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Pinoy boat driver dies after allegedly taking 'zombie drug'

01 June 2018

By Vir B. Lumicao
Video shows Jay B being restrained by police

A Filipino boat driver in Saikung reportedly died in hospital on Wednesday while being treated for the effects of flakka, also known as the “zombie drug” because users exhibit bizarre, zombie-like behavior and unusual strength.

Reports reaching The SUN said the victim, Jay B., had not eaten or slept for two days and was staggering, jerking and dancing uncontrollably on Tuesday because of the effects of the drug.

A video that was circulated in the community showed the victim being restrained by a police officer on a Saikung boardwalk while he shook and mumbled incoherently.

A Facebook post accompanied by the video footage and a still photograph of the victim said Jay B. was taken by the police to an unnamed hospital, but died after being attended to by hospital staff.

But the exact cause of his death was not immediately known.

Jay B. appeared to be quite well known to members of a Filcom group with political leanings.

The Consulate’s assistance to nationals section said Jay B. was a dependent visa holder who was driving a boat for a living in Saikung, where he and his wife lived.

The ATN officer said it was the victim’s wife who reported his death to the Consulate.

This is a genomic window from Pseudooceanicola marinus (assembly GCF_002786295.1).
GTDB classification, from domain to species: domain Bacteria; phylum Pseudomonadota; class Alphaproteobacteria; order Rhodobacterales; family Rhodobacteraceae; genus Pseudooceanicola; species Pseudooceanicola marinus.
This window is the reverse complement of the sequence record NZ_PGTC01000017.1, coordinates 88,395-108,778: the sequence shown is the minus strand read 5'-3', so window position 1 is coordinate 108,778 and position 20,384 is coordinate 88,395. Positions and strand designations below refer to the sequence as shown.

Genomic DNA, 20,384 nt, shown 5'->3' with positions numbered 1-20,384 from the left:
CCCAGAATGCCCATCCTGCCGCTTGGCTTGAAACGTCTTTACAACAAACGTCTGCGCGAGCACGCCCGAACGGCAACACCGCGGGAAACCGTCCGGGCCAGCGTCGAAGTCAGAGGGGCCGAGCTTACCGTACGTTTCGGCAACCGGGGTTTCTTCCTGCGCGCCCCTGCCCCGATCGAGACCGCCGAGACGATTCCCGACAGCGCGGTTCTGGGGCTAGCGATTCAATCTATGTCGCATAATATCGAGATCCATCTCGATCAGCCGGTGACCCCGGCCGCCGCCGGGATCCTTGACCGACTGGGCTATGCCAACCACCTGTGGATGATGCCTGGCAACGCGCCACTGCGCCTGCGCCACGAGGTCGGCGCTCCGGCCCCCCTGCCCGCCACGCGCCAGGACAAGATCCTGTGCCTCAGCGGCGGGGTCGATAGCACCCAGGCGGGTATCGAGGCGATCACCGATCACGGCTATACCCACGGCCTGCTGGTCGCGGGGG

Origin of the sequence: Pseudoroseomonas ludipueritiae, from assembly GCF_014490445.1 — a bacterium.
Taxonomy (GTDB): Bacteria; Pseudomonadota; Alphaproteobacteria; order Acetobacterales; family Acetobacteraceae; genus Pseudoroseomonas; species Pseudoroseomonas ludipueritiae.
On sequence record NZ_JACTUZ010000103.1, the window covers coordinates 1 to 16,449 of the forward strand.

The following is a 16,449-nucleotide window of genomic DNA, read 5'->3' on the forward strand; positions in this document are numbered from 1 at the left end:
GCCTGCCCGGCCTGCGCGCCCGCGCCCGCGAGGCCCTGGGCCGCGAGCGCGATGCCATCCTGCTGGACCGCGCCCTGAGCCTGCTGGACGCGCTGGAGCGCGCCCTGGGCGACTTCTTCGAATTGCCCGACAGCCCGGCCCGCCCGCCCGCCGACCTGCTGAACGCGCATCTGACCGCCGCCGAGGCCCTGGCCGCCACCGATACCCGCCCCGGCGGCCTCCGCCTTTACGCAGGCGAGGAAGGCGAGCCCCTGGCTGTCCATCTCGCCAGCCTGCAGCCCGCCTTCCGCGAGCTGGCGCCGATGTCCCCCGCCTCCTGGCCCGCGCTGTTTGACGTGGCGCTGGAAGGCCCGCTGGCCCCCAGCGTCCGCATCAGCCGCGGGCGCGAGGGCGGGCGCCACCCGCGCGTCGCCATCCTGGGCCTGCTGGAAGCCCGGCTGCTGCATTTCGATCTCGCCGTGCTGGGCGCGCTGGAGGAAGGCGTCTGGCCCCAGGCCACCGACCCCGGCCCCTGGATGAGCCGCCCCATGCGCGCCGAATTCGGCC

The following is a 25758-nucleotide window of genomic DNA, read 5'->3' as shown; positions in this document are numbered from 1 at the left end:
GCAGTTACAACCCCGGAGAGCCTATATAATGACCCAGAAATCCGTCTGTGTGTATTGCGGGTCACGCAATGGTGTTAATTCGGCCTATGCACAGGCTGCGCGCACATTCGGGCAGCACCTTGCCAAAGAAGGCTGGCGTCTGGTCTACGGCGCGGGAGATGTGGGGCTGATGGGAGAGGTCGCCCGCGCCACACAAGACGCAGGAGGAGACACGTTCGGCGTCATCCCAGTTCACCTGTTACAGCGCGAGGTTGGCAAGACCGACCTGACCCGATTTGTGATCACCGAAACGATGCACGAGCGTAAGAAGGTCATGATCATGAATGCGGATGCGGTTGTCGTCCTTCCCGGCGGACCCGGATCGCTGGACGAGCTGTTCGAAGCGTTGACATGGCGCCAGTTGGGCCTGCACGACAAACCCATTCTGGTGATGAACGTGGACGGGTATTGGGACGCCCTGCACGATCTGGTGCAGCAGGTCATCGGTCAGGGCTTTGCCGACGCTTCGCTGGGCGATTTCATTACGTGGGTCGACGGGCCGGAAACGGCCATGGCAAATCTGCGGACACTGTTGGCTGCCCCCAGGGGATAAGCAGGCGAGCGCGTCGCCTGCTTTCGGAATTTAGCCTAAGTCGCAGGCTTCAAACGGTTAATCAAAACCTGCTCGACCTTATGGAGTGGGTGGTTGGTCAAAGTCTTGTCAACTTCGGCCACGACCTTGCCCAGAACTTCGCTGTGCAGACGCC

But an officer at the Police Public Relations Branch said on Thursday evening that they had not received any report about the incident. He however, said, he would male further inquiries.
Flakka is reported to have come out in the market in 2014, but it was only in recent months that its potent effects became well known after videos showing abusers in the United States and Brazil acting strangely were posted on the internet.
Drug users reportedly take flakka to get a feeling of euphoria, a heightened sense of awareness, stimulation and energy.
Some of the victims were shown to have hurled themselves onto car windshields or attack other people, although most just twitched uncontrollably and had to be held down until they could be given help.
It appears relatively new in Hong Kong, although there are reports the drug could easily be ordered online from China.
The synthetic psychoative drug is also known by its street name krokodil.

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